What five books do I wish I had written? Is self-publishing the new ‘slush pile’? What literary characters would I like to invite to dinner? Michael Keyton puts me “On the Rack” with these and other tough questions…
=== And Science Potpourri ===
Neuroscience for Everyone! Backyard Brains offers the Spiker Box, which allows kids and amateur scientists to study the electrical impulses of neurons. Watch the video: Take one cockroach; dunk in icewater, then extract one leg (don’t worry: it will grow another), place needles in your leg specimen, then hook leg up to your Spiker Box, to view neural activity on your iPhone. Next target: Earthworms, and then…
San Antonio to track students via RFID in ID cards — in an effort to increase revenue via higher attendance.
In a groundbreaking study, researchers from the Czech Republic and the United Kingdom have discovered a link between the déjà vu phenomenon and structures in the human brain, effectively confirming the neurological origin of this phenomenon. Despite past studies investigating this phenomenon in healthy individuals, no concrete evidence had ever emerged … until now. The study is presented in the journal Cortex. (Hm… as in my 250 word short story Toujours Voir? (Always to see) from The River of Time).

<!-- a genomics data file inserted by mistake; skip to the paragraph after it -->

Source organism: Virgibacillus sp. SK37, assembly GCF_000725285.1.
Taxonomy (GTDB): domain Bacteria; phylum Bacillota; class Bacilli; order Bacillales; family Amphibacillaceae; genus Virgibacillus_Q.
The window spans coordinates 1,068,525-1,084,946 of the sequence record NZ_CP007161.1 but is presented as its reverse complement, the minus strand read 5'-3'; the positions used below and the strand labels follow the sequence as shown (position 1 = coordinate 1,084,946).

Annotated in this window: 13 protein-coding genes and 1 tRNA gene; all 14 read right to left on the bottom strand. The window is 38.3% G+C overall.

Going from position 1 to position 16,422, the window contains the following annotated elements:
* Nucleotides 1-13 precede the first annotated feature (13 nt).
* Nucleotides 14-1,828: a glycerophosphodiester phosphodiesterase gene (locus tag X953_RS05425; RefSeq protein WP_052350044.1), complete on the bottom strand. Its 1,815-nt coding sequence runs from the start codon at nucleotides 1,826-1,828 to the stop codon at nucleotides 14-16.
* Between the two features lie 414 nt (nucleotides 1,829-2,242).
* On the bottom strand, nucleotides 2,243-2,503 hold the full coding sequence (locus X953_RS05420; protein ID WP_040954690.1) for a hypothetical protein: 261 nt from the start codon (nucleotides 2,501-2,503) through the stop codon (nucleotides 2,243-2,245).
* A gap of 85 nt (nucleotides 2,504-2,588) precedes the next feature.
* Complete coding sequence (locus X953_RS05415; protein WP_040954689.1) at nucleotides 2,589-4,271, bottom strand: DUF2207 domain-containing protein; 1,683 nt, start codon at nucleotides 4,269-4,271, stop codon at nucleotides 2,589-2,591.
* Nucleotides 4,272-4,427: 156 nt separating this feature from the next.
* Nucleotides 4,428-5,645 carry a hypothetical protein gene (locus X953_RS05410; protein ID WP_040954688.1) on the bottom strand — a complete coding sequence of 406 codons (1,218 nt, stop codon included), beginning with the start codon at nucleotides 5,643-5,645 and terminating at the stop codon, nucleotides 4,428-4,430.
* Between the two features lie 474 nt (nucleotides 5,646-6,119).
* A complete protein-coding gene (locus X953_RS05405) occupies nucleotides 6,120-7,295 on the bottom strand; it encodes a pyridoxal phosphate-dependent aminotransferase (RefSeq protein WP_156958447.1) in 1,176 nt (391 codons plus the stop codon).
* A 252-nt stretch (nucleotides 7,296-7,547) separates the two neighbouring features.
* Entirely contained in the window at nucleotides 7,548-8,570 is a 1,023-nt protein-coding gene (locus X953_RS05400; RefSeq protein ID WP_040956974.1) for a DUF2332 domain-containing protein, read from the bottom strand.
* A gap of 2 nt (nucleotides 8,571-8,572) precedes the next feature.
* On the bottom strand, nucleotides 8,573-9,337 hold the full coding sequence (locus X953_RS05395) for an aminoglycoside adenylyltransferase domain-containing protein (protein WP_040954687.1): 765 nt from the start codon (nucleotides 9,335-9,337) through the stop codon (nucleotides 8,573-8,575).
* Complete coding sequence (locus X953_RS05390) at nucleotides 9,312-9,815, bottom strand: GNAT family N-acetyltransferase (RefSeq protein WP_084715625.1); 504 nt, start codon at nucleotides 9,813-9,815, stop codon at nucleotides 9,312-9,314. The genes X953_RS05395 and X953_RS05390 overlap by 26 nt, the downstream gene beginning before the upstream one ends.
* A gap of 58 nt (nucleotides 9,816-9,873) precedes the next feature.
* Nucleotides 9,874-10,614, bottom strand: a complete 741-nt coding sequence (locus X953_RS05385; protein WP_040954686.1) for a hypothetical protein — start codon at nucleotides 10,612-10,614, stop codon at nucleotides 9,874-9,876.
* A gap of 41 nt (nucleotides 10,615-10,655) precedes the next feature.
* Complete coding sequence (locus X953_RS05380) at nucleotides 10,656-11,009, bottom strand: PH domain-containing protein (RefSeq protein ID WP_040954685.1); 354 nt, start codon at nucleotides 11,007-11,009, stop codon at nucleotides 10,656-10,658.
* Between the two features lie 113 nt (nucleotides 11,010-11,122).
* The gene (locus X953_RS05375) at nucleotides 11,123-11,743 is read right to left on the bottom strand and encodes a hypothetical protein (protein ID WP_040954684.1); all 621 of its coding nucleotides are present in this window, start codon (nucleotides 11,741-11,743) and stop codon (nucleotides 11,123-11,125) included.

Scientists now believe it is possible to expand the DNA alphabet, substituting unnatural letters for the nucleotide bases, perhaps enabling the production of novel molecular probes, nanomachines, or …even new synthetic life forms.